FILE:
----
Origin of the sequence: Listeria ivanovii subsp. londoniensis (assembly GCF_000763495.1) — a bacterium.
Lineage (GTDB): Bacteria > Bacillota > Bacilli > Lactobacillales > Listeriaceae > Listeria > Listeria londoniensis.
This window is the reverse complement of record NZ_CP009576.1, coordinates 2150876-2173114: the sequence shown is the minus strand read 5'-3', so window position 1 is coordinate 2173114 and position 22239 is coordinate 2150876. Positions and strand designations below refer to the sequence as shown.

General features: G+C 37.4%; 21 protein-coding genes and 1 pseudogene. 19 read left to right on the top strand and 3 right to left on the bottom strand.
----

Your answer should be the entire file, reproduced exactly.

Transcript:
Origin of the sequence: Listeria ivanovii subsp. londoniensis (assembly GCF_000763495.1) — a bacterium.
Lineage (GTDB): Bacteria > Bacillota > Bacilli > Lactobacillales > Listeriaceae > Listeria > Listeria londoniensis.
This window is the reverse complement of record NZ_CP009576.1, coordinates 2150876-2173114: the sequence shown is the minus strand read 5'-3', so window position 1 is coordinate 2173114 and position 22239 is coordinate 2150876. Positions and strand designations below refer to the sequence as shown.

General features: G+C 37.4%; 21 protein-coding genes and 1 pseudogene. 19 read left to right on the top strand and 3 right to left on the bottom strand.